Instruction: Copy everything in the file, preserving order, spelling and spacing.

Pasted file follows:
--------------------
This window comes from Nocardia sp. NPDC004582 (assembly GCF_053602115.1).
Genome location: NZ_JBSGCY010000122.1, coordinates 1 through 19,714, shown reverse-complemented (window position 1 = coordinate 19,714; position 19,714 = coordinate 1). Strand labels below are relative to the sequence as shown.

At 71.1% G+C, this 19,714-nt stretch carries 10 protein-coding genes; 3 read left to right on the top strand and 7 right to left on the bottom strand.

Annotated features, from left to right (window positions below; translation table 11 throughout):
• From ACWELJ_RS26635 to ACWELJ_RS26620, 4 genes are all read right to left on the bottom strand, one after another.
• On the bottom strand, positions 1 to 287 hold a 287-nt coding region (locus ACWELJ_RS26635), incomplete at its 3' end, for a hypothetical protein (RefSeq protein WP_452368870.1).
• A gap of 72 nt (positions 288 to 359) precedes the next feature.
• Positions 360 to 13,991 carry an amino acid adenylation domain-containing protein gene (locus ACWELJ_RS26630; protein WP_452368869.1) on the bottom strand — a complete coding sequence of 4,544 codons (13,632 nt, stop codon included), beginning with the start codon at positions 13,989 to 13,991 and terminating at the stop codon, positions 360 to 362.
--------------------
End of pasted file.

This window comes from Nocardia sp. NPDC004582 (assembly GCF_053602115.1).
Genome location: NZ_JBSGCY010000122.1, coordinates 1 through 19,714, shown reverse-complemented (window position 1 = coordinate 19,714; position 19,714 = coordinate 1). Strand labels below are relative to the sequence as shown.

At 71.1% G+C, this 19,714-nt stretch carries 10 protein-coding genes; 3 read left to right on the top strand and 7 right to left on the bottom strand.

Annotated features, from left to right (window positions below; translation table 11 throughout):
• From ACWELJ_RS26635 to ACWELJ_RS26620, 4 genes are all read right to left on the bottom strand, one after another.
• On the bottom strand, positions 1 to 287 hold a 287-nt coding region (locus ACWELJ_RS26635), incomplete at its 3' end, for a hypothetical protein (RefSeq protein WP_452368870.1).
• A gap of 72 nt (positions 288 to 359) precedes the next feature.
• Positions 360 to 13,991 carry an amino acid adenylation domain-containing protein gene (locus ACWELJ_RS26630; protein WP_452368869.1) on the bottom strand — a complete coding sequence of 4,544 codons (13,632 nt, stop codon included), beginning with the start codon at positions 13,989 to 13,991 and terminating at the stop codon, positions 360 to 362.